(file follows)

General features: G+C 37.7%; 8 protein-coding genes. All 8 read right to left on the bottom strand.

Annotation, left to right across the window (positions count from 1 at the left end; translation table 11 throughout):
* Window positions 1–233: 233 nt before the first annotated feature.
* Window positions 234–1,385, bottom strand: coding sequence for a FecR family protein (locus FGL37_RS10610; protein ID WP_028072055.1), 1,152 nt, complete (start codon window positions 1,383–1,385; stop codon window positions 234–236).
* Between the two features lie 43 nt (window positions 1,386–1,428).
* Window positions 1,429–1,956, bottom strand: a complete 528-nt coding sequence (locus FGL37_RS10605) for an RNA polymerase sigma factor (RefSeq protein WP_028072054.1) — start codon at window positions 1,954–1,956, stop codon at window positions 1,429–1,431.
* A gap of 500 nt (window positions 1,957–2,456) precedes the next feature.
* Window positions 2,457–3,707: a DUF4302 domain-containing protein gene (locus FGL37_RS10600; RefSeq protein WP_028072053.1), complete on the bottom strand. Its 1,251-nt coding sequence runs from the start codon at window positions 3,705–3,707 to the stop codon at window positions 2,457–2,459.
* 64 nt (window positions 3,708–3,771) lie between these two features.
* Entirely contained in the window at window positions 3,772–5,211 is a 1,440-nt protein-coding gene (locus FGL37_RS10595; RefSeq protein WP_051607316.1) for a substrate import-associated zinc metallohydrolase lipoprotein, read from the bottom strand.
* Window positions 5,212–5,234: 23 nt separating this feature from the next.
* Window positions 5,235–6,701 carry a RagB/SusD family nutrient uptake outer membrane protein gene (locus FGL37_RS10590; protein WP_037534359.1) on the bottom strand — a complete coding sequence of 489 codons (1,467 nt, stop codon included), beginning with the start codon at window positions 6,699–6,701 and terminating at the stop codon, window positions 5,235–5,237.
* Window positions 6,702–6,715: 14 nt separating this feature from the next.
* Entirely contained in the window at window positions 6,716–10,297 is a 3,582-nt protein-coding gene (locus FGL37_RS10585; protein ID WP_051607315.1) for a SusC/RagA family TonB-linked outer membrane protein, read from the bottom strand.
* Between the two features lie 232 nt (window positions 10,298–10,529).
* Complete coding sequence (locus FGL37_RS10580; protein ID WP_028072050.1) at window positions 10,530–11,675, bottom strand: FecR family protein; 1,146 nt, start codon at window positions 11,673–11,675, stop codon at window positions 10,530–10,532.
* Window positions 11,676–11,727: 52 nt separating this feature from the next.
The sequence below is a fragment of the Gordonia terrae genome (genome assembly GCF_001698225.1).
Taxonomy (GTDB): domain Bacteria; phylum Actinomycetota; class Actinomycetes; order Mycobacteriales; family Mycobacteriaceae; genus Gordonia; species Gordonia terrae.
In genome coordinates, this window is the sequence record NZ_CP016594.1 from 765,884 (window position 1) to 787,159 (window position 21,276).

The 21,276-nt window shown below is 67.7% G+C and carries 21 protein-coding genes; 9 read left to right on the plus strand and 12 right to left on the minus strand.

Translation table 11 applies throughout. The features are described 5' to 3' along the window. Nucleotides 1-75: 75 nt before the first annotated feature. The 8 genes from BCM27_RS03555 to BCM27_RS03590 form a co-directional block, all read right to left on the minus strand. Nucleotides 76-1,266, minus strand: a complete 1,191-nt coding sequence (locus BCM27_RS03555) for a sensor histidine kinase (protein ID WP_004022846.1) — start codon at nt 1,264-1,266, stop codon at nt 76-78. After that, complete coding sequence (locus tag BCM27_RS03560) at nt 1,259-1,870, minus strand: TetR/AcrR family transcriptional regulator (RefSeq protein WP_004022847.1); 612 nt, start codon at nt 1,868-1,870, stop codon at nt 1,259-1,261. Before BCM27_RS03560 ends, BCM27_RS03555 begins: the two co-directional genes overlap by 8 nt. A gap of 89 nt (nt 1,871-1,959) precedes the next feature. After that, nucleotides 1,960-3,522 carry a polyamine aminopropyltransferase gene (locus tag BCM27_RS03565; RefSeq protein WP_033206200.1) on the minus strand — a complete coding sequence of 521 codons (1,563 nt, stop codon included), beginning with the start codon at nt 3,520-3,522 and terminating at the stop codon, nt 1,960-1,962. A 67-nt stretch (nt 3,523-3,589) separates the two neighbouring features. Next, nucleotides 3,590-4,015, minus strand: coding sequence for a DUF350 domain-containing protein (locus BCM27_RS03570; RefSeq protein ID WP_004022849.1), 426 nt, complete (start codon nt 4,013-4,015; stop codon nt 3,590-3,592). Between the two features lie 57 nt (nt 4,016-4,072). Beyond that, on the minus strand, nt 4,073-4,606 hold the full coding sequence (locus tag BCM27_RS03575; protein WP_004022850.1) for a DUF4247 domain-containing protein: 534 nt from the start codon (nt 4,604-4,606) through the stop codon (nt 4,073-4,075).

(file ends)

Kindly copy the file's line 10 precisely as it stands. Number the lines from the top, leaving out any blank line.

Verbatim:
* Entirely contained in the window at window positions 3,772–5,211 is a 1,440-nt protein-coding gene (locus FGL37_RS10595; RefSeq protein WP_051607316.1) for a substrate import-associated zinc metallohydrolase lipoprotein, read from the bottom strand.